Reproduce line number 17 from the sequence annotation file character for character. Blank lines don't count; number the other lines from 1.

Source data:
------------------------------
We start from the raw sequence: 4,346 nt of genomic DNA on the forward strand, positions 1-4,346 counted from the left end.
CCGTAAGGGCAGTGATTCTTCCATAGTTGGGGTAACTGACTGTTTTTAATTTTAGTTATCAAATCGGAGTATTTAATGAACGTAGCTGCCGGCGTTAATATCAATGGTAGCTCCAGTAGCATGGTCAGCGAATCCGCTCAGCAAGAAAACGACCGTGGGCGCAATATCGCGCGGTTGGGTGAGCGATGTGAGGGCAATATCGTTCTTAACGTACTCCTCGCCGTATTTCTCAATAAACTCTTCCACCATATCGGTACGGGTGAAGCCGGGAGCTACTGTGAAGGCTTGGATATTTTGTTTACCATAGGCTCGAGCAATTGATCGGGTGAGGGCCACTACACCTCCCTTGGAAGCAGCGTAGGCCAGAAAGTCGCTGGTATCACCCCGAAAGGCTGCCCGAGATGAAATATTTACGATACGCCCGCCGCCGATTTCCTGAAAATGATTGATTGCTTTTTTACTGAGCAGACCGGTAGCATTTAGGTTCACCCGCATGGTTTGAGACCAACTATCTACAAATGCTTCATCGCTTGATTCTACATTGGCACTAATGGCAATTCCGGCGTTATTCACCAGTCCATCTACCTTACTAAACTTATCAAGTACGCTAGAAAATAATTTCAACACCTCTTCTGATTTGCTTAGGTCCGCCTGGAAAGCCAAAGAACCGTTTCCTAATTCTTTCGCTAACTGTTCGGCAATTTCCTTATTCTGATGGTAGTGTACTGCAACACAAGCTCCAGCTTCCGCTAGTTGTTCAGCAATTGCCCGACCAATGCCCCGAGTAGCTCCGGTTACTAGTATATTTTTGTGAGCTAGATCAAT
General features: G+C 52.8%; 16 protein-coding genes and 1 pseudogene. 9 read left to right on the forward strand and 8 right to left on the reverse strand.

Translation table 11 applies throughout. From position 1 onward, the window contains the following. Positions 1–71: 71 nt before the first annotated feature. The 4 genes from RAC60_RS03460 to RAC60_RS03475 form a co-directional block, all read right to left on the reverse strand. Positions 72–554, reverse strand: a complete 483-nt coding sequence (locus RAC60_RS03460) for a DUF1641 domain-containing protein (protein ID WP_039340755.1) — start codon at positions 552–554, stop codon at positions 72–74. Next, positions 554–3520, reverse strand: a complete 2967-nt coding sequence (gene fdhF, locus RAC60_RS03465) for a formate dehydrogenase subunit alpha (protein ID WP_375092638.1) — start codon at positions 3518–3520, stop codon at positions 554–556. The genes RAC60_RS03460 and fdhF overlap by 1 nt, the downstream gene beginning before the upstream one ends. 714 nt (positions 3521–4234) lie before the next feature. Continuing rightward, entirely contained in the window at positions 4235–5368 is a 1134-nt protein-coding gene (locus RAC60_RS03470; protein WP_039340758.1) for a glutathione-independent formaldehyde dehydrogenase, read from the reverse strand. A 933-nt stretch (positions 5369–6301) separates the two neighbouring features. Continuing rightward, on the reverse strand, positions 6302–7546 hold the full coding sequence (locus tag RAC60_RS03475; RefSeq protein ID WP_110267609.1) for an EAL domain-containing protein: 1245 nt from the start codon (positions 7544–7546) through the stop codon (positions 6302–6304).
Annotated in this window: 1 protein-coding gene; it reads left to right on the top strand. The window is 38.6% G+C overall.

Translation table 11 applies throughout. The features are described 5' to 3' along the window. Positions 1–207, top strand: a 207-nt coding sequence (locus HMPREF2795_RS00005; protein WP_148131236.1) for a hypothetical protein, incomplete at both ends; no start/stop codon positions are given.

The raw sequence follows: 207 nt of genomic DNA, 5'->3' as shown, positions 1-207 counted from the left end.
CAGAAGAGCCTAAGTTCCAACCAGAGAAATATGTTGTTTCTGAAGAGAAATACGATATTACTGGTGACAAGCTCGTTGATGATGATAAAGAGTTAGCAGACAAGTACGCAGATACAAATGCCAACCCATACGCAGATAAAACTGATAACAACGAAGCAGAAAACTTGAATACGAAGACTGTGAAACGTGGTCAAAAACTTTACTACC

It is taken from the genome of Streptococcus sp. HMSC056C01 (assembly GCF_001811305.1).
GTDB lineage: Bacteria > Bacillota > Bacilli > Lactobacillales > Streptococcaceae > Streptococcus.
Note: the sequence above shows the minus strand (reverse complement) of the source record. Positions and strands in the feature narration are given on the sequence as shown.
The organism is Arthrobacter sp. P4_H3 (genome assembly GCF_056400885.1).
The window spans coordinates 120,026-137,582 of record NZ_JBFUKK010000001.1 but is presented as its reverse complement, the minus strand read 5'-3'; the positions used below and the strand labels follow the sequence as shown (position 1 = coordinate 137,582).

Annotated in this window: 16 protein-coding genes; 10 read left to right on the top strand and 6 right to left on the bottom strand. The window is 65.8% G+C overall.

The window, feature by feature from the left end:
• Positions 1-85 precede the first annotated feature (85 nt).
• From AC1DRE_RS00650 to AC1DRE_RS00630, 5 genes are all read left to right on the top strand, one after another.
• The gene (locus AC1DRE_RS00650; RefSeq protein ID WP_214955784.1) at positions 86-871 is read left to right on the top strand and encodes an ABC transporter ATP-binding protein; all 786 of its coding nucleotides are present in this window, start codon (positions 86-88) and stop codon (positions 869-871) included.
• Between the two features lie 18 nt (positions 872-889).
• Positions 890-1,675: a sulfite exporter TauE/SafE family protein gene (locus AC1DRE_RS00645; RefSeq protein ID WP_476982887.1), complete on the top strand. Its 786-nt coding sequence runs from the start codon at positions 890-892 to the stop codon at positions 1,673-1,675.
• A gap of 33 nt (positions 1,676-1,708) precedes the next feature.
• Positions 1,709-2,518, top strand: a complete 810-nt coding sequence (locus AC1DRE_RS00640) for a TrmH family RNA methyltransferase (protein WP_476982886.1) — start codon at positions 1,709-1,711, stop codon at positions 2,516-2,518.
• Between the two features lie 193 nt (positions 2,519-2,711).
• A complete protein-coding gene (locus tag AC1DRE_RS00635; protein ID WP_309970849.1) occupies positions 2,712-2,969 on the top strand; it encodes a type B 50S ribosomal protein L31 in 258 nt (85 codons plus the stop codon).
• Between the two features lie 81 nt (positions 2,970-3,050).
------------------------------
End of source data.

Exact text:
• From AC1DRE_RS00650 to AC1DRE_RS00630, 5 genes are all read left to right on the top strand, one after another.